The more bells and whistles your product has, the better, right? Not necessarily. A Berkshire Hathaway-owned company recently faced the consequences of an overly complicated product, in what turned out to be a worst-case scenario: legal action.
Applied Underwriters, a workers compensation insurance carrier and payroll company, had crafted a complex form of workers comp coverage it called a “profit-sharing” element.
Essentially, if a client company experienced few or no losses, it would reap savings. Conversely, if that same company saw heavy losses, its costs would soar, to a price ceiling.
The trouble was, all the ins and outs in the company's policy were buried under dense legal jargon: Terms like “cession point,” “loss development” and “run-off term” befuddled clients, confusing them as to what they were getting into. The eventual result: multiple lawsuits against the company.
The lesson here is that while businesses may see feature-heavy products as comprehensive, in fact overly complex products only confuse customers. The core value of a product gets diluted in the flood of flashy extras. A straightforward product, on the other hand, allows businesses to better connect with customers, making it easier for them to sell the product (as well as upsell and cross-sell it).
Let simplicity reign.
Having too many frills and features doesn’t mean your product will face legal action, but making your product complex certainly doesn’t do your customers any favors. Keep these three tips in mind to ensure your product is as streamlined as it should be:
1. Business, know thyself. In order to simplify (and improve) your products, first identify who you are as a company. A lot of this is getting back to basics. Ask yourself and your team the simple question: “What are we good at?” Your firm’s identity gives roots to each product offering and allows products to grow from a focused, recognizable origin.
For instance, my background is in sales, so when I started PK4 Media, I looked to make a single core platform that could encourage sales in multiple areas. Because clients could manage an entire omnichannel marketing strategy through one platform, they could focus on their strategy and goals -- without worrying about the tools they use to achieve those goals.
Paradoxically, having a specific niche can allow you to reach a broader audience. Take Novo Nordisk, or AARP, or Motel 6. Each is an established leader in a narrow band of its market. Novo Nordisk focuses specifically on diabetes medications, AARP targets a distinct age group and Motel 6 homes in on the thrifty tourist.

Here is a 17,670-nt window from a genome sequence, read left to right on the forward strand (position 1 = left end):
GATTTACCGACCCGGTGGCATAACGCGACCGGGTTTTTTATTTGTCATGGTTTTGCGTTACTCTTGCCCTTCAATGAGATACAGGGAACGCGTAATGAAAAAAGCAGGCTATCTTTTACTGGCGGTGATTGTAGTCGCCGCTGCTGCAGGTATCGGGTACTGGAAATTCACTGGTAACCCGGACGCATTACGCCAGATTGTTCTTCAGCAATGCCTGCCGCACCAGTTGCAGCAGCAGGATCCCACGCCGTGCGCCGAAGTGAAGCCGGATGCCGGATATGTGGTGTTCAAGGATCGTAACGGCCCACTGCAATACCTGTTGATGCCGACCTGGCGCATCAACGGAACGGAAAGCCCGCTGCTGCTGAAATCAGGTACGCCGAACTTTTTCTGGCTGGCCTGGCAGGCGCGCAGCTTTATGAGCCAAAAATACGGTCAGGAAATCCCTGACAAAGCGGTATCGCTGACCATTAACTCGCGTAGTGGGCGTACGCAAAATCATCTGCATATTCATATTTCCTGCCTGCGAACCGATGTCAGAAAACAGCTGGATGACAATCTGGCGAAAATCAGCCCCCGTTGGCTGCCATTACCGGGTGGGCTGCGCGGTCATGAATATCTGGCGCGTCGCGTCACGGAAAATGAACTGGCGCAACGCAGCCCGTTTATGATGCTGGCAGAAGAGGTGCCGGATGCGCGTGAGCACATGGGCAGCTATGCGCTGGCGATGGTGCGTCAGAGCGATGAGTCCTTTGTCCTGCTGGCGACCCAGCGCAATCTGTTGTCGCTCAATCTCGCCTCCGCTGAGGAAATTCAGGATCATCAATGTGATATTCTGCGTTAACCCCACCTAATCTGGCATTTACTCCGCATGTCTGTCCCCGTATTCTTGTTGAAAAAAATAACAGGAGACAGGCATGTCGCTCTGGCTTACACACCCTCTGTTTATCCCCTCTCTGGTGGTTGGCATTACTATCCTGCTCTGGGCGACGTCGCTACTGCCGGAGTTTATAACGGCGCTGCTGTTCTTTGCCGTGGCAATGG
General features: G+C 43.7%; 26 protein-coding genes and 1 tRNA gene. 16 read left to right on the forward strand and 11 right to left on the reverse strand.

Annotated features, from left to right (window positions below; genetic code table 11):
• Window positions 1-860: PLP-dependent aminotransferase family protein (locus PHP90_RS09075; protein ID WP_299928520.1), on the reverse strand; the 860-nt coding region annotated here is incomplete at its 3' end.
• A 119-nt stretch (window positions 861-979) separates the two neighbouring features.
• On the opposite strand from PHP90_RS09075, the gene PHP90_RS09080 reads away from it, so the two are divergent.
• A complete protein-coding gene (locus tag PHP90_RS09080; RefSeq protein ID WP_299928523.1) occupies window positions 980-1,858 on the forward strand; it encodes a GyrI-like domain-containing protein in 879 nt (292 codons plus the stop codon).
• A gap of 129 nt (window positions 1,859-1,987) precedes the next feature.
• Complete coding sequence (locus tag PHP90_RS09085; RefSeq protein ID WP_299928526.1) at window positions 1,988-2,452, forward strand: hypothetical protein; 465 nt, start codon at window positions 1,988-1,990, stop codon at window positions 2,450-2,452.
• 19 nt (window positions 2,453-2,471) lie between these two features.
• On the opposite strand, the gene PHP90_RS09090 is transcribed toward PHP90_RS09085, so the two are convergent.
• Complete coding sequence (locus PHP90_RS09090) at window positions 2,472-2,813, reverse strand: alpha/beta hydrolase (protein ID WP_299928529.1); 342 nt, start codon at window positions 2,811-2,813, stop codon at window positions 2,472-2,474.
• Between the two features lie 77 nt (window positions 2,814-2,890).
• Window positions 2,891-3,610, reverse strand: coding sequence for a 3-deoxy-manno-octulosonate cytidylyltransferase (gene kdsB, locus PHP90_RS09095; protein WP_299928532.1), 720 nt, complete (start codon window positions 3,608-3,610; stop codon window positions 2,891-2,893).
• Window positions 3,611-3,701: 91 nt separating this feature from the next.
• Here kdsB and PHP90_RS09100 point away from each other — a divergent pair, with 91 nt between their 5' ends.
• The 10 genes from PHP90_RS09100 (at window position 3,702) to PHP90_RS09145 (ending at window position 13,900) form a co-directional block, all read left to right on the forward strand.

Each started out understanding its own identity and isolating a certain area of expertise to build on. By taking this focused approach, the companies attracted higher shares of consumers in their market segments. In time, their dominance discouraged competitors from entering those segments.
2. Don’t cut yourself off. Some businesses will take the above advice and run with it, aiming for an as-niche-as-possible product. But if you do offer a hyperspecific product, you’re pigeon-holing yourself, since consumers will believe they can use your product only in a single setting.
This step follows through on step one: Now that you’ve asked yourself what, specifically, your company or product is good at, it’s time to determine all the pain points that that expertise can solve. Who else could use your company’s skills or product’s features to solve their problems?
Infor, a U.S.-based software firm, learned this lesson well. It identified thousands of micro-verticals where its products had an edge. These verticals were as different as nursing and beer brewing. Infor then tagged certain functionality building blocks it could adapt, to apply to organic product shelf-life management in one industry or hospital nurse scheduling in another.
What occurred is that Infor could now sell its product, with only slight customization, to a wide variety of companies across industries. That was because the company simplified its tool down to its functional essence: strategy-based internal software.
Businesses everywhere, in any industry, should do the same. A niche should be your foundation, not your ceiling.
3. Think simple, not small. Simplicity does not mean small thinking. You don’t have to limit your company to one or just a few products, nor do you have to resist the entrepreneurial urge to innovate and re-innovate. As long as you keep your focus on making products and processes simple for the customer, you have the freedom to invent new offerings or reinvent old ones.
My company did this when we reworked our pricing model for clients’ brand studies, to better guarantee performance results. We had noticed that our clients’ brand studies were showing much higher-than-normal results (sometimes creating budgetary risks for clients). To make the process more straightforward, we ran the same studies but adjusted the pricing model to reflect a more-encompassing metric, "cost per brand perception lift," rather than the more vague cost per mile.
This idea of using the same platform or infrastructure to offer new products is what Volkswagen did when it revived its iconic car, the Beetle. When that car flew back on to the market, the model had infrastructure from much newer VW and Audi product lines, but the styling was all Beetle. By using interchangeable drivetrains and unique interior details, VW made conformity look exciting.
Related: Create a Product Customers Will Want
"Simple," then, does not mean crude. Simplifying your product means distilling it to its core purpose and making it easy for customers to understand and use. When your product is the simplest solution to consumers’ problem, their purchase decisions become simple to make. And that's exactly what you want: simple.